Pub Type(s)

Comparative Study
Journal Article
Research Support, N.I.H., Extramural
Research Support, Non-U.S. Gov't

Language

eng

PubMed ID

29703635

Citation

Puchner, Stefan B., et al. "Differences in the Association of Total Versus Local Coronary Artery Calcium With Acute Coronary Syndrome and Culprit Lesions in Patients With Acute Chest Pain: the Coronary Calcium Paradox." Atherosclerosis, vol. 274, 2018, pp. 251-257.
Puchner SB, Mayrhofer T, Park J, et al. Differences in the association of total versus local coronary artery calcium with acute coronary syndrome and culprit lesions in patients with acute chest pain: The coronary calcium paradox. Atherosclerosis. 2018;274:251-257.
Puchner, S. B., Mayrhofer, T., Park, J., Lu, M. T., Liu, T., Maurovich-Horvat, P., Ghemigian, K., Bittner, D. O., Fleg, J. L., Udelson, J. E., Truong, Q. A., Hoffmann, U., & Ferencik, M. (2018). Differences in the association of total versus local coronary artery calcium with acute coronary syndrome and culprit lesions in patients with acute chest pain: The coronary calcium paradox. Atherosclerosis, 274, 251-257. https://doi.org/10.1016/j.atherosclerosis.2018.04.017
Puchner SB, et al. Differences in the Association of Total Versus Local Coronary Artery Calcium With Acute Coronary Syndrome and Culprit Lesions in Patients With Acute Chest Pain: the Coronary Calcium Paradox. Atherosclerosis. 2018;274:251-257. PubMed PMID: 29703635.
* Article titles in AMA citation format should be in sentence-case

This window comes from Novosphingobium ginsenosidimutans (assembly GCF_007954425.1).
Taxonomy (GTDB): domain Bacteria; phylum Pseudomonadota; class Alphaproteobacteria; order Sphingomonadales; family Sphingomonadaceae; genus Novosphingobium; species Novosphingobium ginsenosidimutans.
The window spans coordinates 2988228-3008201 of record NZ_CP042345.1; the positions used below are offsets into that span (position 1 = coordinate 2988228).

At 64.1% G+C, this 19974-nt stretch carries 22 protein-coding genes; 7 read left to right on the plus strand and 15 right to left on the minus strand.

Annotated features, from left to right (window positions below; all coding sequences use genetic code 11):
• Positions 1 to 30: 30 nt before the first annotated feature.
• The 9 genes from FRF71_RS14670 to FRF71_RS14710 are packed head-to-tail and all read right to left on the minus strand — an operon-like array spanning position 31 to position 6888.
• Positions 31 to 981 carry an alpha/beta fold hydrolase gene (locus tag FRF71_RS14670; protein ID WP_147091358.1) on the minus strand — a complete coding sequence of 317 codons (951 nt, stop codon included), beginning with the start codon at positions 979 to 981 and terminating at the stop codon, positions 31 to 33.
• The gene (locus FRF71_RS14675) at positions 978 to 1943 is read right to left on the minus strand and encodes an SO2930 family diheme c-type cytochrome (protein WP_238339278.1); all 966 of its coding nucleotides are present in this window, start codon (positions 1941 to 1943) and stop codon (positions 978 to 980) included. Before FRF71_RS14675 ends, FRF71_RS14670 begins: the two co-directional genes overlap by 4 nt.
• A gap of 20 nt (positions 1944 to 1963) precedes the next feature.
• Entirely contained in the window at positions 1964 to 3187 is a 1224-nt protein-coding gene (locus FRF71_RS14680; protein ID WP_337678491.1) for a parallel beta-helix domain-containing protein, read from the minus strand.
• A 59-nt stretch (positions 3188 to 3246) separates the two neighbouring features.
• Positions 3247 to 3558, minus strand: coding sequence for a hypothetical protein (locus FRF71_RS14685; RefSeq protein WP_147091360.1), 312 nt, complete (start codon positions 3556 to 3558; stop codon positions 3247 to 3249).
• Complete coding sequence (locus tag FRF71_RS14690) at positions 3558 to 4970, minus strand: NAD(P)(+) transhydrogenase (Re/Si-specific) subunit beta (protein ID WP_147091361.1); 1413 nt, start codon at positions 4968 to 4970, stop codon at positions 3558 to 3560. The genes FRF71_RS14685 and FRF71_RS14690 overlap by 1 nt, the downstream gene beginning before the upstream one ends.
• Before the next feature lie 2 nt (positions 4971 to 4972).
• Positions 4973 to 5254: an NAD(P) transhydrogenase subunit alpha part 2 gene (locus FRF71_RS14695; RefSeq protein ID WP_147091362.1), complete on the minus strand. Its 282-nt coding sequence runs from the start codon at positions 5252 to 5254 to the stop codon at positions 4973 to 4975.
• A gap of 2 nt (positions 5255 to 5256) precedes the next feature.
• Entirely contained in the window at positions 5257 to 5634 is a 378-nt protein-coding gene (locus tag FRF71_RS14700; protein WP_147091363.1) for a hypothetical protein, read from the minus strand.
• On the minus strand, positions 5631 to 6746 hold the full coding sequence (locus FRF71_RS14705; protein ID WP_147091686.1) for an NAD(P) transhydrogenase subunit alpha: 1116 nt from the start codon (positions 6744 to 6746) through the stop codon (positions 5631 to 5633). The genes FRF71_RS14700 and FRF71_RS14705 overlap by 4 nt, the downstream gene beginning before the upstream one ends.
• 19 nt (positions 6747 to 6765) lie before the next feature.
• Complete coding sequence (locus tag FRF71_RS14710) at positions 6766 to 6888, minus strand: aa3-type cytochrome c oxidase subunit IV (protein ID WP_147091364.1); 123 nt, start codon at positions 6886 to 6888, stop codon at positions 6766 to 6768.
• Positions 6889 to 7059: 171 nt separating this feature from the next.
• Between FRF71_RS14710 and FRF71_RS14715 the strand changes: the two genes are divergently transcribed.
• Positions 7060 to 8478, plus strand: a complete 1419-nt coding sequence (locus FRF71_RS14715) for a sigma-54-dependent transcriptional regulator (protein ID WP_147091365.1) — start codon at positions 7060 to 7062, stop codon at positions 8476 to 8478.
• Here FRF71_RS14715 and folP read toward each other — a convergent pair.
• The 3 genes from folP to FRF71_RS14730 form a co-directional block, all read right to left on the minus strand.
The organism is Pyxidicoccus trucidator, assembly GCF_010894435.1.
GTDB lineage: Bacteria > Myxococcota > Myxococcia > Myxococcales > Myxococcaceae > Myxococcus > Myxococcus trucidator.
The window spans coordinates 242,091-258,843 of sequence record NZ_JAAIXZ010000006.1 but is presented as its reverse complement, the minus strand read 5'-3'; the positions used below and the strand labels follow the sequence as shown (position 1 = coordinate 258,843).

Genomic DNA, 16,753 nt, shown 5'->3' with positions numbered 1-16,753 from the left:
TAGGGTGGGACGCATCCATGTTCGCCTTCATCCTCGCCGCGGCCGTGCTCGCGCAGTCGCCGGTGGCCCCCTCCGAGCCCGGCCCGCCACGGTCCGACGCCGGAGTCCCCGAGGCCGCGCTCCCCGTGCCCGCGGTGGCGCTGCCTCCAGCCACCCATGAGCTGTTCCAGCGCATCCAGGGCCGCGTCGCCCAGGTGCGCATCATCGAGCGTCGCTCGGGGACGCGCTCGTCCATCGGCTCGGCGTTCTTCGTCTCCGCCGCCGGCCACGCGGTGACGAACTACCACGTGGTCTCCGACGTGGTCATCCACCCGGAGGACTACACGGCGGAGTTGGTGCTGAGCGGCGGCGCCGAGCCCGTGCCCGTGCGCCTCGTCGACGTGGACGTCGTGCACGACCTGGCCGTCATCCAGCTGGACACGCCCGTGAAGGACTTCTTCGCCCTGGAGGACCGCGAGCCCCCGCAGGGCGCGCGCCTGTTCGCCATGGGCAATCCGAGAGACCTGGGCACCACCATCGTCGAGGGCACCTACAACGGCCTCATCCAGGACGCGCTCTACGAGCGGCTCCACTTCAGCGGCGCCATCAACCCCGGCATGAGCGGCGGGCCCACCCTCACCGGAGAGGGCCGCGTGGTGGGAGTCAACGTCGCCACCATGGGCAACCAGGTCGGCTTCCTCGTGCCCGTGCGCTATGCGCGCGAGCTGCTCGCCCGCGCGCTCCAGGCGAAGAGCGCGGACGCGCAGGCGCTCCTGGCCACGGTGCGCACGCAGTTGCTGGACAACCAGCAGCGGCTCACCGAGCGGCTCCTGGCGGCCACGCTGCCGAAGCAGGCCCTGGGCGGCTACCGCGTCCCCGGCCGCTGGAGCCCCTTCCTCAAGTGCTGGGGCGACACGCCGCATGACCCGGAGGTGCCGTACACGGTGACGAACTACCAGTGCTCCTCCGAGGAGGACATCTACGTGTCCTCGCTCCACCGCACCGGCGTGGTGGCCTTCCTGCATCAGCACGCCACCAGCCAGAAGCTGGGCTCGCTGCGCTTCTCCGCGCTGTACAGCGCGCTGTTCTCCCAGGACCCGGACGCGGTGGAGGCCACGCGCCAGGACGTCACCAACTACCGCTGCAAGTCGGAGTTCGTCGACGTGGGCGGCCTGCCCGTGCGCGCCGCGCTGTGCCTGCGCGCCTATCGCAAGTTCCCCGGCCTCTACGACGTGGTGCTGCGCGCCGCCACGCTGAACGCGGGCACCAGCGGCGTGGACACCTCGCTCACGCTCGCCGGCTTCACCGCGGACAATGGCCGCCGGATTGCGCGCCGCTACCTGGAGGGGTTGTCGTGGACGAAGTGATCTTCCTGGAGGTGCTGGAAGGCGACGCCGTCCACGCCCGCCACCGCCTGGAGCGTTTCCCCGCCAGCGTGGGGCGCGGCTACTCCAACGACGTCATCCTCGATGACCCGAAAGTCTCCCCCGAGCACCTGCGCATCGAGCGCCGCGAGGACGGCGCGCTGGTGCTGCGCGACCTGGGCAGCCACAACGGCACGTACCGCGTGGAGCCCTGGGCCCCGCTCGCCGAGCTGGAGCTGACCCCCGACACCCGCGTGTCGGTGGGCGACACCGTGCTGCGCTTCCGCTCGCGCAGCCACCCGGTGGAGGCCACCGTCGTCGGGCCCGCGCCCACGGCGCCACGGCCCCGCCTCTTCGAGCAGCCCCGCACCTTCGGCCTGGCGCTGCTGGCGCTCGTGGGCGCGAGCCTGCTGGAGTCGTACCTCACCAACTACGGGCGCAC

TY - JOUR T1 - Differences in the association of total versus local coronary artery calcium with acute coronary syndrome and culprit lesions in patients with acute chest pain: The coronary calcium paradox. AU - Puchner,Stefan B, AU - Mayrhofer,Thomas, AU - Park,Jakob, AU - Lu,Michael T, AU - Liu,Ting, AU - Maurovich-Horvat,Pal, AU - Ghemigian,Khristine, AU - Bittner,Daniel O, AU - Fleg,Jerome L, AU - Udelson,James E, AU - Truong,Quynh A, AU - Hoffmann,Udo, AU - Ferencik,Maros, Y1 - 2018/04/17/ PY - 2017/10/01/received PY - 2018/04/05/revised PY - 2018/04/12/accepted PY - 2018/4/29/pubmed PY - 2019/12/18/medline PY - 2018/4/29/entrez KW - Acute coronary syndrome KW - Cardiac computed tomography KW - Coronary artery calcium KW - Coronary artery calcium density KW - Coronary artery calcium score KW - Culprit lesions KW - High-risk coronary plaque SP - 251 EP - 257 JF - Atherosclerosis JO - Atherosclerosis VL - 274 N2 - BACKGROUND AND AIMS: Total coronary artery calcium (CAC) burden is associated with an increased cardiovascular risk, while local CAC may represent stable plaques. We determined differences in relationship of total CAC with acute coronary syndrome (ACS) and local CAC with culprit lesions in patients with suspected ACS. METHODS: We performed computed tomography (CT) for CAC and CT angiography to assess the presence of significant stenosis and high-risk plaque (positive remodeling, low CT attenuation, napkin-ring sign, spotty calcium) in 37 patients with ACS and 223 controls. Total and segmental Agatston scores were measured. Culprit lesions were assessed in subjects with ACS. RESULTS: Patients (n = 260) with vs. without ACS had higher total CAC score (median 229, 25th-75th percentile 75-517 vs. 27, 25th-75th percentile 0-99, p<0.001), higher prevalence of significant stenosis (78% vs. 7%, p<0.001) and high-risk plaque (95% vs. 59%, p<0.001). In those with ACS, culprit (n = 41) vs. non-culprit (n = 200) lesions, had similar segmental CAC score (median 22, 25th-75th percentile 4-71 vs. 14, 25th-75th percentile 0-51; p=0.37), but higher prevalence of significant stenosis (81% vs. 11%, p<0.001) and high-risk plaque (76% vs. 51%, p=0.005). Significant stenosis (odds ratio 40.2, 95%CI 15.6-103.9, p<0.001) and high-risk plaque (odds ratio 3.4, 95%CI 1.3-9.1, p=0.02), but not segmental CAC score (odds ratio 1.0, 95%CI 1.0-1.0, p=0.47), were associated with culprit lesions of ACS. CONCLUSIONS: Total CAC burden was associated with ACS but segmental CAC was not associated with culprit lesions. Our findings suggest that total but not local CAC is a marker of ACS risk and support the hypothesis that extensive local CAC is a marker of plaque stability. SN - 1879-1484 UR - https://www.unboundmedicine.com/medline/citation/29703635/Differences_in_the_association_of_total_versus_local_coronary_artery_calcium_with_acute_coronary_syndrome_and_culprit_lesions_in_patients_with_acute_chest_pain:_The_coronary_calcium_paradox_ L2 - https://linkinghub.elsevier.com/retrieve/pii/S0021-9150(18)30202-8 DB - PRIME DP - Unbound Medicine ER -